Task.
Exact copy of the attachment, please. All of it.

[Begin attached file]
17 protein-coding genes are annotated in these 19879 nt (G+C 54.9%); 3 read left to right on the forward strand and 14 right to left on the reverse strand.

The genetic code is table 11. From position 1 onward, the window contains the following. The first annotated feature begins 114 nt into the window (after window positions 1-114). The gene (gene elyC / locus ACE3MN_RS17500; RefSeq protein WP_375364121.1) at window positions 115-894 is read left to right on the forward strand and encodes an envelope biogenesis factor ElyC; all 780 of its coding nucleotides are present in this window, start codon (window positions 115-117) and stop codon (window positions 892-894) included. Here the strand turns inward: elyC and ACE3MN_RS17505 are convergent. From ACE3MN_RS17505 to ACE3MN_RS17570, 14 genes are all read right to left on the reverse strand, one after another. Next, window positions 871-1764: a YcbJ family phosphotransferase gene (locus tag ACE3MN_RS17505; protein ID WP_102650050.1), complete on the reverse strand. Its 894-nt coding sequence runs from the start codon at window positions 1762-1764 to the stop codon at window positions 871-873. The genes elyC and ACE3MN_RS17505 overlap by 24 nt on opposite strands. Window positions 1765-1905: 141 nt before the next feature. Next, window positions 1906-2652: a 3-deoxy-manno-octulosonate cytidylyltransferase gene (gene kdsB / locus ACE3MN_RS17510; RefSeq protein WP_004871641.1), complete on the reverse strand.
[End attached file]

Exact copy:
17 protein-coding genes are annotated in these 19879 nt (G+C 54.9%); 3 read left to right on the forward strand and 14 right to left on the reverse strand.

The genetic code is table 11. From position 1 onward, the window contains the following. The first annotated feature begins 114 nt into the window (after window positions 1-114). The gene (gene elyC / locus ACE3MN_RS17500; RefSeq protein WP_375364121.1) at window positions 115-894 is read left to right on the forward strand and encodes an envelope biogenesis factor ElyC; all 780 of its coding nucleotides are present in this window, start codon (window positions 115-117) and stop codon (window positions 892-894) included. Here the strand turns inward: elyC and ACE3MN_RS17505 are convergent. From ACE3MN_RS17505 to ACE3MN_RS17570, 14 genes are all read right to left on the reverse strand, one after another. Next, window positions 871-1764: a YcbJ family phosphotransferase gene (locus tag ACE3MN_RS17505; protein ID WP_102650050.1), complete on the reverse strand. Its 894-nt coding sequence runs from the start codon at window positions 1762-1764 to the stop codon at window positions 871-873. The genes elyC and ACE3MN_RS17505 overlap by 24 nt on opposite strands. Window positions 1765-1905: 141 nt before the next feature. Next, window positions 1906-2652: a 3-deoxy-manno-octulosonate cytidylyltransferase gene (gene kdsB / locus ACE3MN_RS17510; RefSeq protein WP_004871641.1), complete on the reverse strand.